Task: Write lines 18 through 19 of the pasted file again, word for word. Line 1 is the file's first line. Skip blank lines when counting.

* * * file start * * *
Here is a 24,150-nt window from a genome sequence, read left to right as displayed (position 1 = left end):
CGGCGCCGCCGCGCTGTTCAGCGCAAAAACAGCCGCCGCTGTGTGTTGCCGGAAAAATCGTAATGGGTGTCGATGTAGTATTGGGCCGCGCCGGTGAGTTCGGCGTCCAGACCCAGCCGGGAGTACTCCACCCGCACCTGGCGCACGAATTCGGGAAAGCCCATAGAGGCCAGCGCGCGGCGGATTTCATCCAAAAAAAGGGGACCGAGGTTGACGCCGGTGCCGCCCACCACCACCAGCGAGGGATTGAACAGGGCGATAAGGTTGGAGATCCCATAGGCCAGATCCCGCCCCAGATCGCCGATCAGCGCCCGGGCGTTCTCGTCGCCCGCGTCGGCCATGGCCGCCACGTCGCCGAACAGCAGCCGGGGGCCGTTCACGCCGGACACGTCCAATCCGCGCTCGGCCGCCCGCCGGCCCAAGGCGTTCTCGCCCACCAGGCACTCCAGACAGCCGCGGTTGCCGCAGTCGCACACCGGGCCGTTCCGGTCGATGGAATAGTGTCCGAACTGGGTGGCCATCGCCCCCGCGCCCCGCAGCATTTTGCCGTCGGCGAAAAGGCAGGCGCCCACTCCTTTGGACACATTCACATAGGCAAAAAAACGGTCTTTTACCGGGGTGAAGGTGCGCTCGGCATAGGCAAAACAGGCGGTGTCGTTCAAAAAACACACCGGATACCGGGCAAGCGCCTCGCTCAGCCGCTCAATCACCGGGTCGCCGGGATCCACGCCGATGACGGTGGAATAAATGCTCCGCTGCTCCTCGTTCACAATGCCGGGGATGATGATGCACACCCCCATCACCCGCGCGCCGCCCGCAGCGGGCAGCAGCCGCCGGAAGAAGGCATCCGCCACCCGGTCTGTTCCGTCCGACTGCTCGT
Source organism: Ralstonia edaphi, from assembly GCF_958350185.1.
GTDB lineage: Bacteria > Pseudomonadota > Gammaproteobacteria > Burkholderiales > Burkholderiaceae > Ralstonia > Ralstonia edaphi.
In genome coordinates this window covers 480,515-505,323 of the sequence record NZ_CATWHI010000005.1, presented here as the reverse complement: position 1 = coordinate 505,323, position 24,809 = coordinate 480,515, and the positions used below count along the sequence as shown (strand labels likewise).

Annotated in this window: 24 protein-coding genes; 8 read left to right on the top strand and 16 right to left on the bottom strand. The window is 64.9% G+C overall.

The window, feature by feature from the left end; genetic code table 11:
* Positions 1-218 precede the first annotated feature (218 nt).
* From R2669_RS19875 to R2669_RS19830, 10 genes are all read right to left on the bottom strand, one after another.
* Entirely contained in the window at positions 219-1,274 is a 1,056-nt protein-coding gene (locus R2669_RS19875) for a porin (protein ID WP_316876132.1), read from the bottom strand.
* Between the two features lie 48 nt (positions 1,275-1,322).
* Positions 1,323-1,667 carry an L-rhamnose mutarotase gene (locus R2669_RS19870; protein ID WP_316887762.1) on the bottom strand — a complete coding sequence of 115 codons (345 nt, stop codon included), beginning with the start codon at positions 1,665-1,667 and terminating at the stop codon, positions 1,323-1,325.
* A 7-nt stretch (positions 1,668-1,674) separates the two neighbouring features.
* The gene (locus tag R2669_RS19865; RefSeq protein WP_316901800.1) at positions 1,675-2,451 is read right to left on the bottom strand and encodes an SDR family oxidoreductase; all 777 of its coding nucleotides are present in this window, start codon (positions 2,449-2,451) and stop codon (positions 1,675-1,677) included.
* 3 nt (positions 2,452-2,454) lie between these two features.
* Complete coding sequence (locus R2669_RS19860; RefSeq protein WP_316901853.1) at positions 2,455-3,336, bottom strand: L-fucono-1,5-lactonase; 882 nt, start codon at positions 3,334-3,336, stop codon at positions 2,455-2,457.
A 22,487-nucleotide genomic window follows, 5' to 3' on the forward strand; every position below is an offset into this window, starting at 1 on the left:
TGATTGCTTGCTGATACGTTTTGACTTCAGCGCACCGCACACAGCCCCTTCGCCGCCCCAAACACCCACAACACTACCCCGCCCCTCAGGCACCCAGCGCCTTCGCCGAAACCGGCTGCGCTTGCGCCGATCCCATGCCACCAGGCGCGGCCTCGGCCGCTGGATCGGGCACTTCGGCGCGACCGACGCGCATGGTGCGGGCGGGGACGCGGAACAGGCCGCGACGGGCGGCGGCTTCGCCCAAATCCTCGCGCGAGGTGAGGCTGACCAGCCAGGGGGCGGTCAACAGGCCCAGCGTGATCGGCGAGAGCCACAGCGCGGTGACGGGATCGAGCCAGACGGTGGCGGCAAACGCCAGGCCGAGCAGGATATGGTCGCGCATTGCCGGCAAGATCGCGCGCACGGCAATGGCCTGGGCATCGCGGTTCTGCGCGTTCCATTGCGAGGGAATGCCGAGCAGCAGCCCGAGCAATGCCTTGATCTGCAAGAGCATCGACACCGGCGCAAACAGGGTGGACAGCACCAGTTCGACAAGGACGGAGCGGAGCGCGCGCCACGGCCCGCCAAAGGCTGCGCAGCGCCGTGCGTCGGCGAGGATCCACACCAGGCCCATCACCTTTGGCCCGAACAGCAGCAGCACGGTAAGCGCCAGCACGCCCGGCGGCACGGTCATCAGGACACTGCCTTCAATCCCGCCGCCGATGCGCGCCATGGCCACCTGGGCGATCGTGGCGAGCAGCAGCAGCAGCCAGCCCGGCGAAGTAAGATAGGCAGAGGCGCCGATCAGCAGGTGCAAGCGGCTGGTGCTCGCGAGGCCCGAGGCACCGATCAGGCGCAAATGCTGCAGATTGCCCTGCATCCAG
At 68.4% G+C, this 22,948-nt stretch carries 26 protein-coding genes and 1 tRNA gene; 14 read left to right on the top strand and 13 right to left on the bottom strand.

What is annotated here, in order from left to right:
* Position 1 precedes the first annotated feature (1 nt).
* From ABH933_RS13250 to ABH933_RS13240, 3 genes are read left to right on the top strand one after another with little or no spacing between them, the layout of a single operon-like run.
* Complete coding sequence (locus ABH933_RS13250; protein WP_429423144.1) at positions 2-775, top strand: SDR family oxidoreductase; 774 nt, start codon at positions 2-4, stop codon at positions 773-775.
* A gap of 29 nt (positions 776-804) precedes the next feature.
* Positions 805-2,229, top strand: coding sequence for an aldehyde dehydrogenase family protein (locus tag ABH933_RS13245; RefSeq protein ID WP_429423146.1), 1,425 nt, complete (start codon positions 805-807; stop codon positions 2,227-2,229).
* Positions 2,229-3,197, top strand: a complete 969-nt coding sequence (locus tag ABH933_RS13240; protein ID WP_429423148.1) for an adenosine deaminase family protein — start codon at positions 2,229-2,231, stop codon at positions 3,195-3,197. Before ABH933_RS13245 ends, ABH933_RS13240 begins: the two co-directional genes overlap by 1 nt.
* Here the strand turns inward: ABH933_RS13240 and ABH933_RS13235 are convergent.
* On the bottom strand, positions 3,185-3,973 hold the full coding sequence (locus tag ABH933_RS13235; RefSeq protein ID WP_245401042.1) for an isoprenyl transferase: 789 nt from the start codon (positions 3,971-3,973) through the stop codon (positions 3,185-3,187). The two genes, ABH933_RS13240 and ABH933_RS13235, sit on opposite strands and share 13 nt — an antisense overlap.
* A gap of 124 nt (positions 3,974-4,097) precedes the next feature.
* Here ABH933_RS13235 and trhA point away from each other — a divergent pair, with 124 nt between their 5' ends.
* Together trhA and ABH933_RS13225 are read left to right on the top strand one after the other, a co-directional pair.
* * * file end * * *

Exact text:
TGATTGCTTGCTGATACGTTTTGACTTCAGCGCACCGCACACAGCCCCTTCGCCGCCCCAAACACCCACAACACTACCCCGCCCCTCAGGCACCCAGCGCCTTCGCCGAAACCGGCTGCGCTTGCGCCGATCCCATGCCACCAGGCGCGGCCTCGGCCGCTGGATCGGGCACTTCGGCGCGACCGACGCGCATGGTGCGGGCGGGGACGCGGAACAGGCCGCGACGGGCGGCGGCTTCGCCCAAATCCTCGCGCGAGGTGAGGCTGACCAGCCAGGGGGCGGTCAACAGGCCCAGCGTGATCGGCGAGAGCCACAGCGCGGTGACGGGATCGAGCCAGACGGTGGCGGCAAACGCCAGGCCGAGCAGGATATGGTCGCGCATTGCCGGCAAGATCGCGCGCACGGCAATGGCCTGGGCATCGCGGTTCTGCGCGTTCCATTGCGAGGGAATGCCGAGCAGCAGCCCGAGCAATGCCTTGATCTGCAAGAGCATCGACACCGGCGCAAACAGGGTGGACAGCACCAGTTCGACAAGGACGGAGCGGAGCGCGCGCCACGGCCCGCCAAAGGCTGCGCAGCGCCGTGCGTCGGCGAGGATCCACACCAGGCCCATCACCTTTGGCCCGAACAGCAGCAGCACGGTAAGCGCCAGCACGCCCGGCGGCACGGTCATCAGGACACTGCCTTCAATCCCGCCGCCGATGCGCGCCATGGCCACCTGGGCGATCGTGGCGAGCAGCAGCAGCAGCCAGCCCGGCGAAGTAAGATAGGCAGAGGCGCCGATCAGCAGGTGCAAGCGGCTGGTGCTCGCGAGGCCCGAGGCACCGATCAGGCGCAAATGCTGCAGATTGCCCTGCATCCAG
At 68.4% G+C, this 22,948-nt stretch carries 26 protein-coding genes and 1 tRNA gene; 14 read left to right on the top strand and 13 right to left on the bottom strand.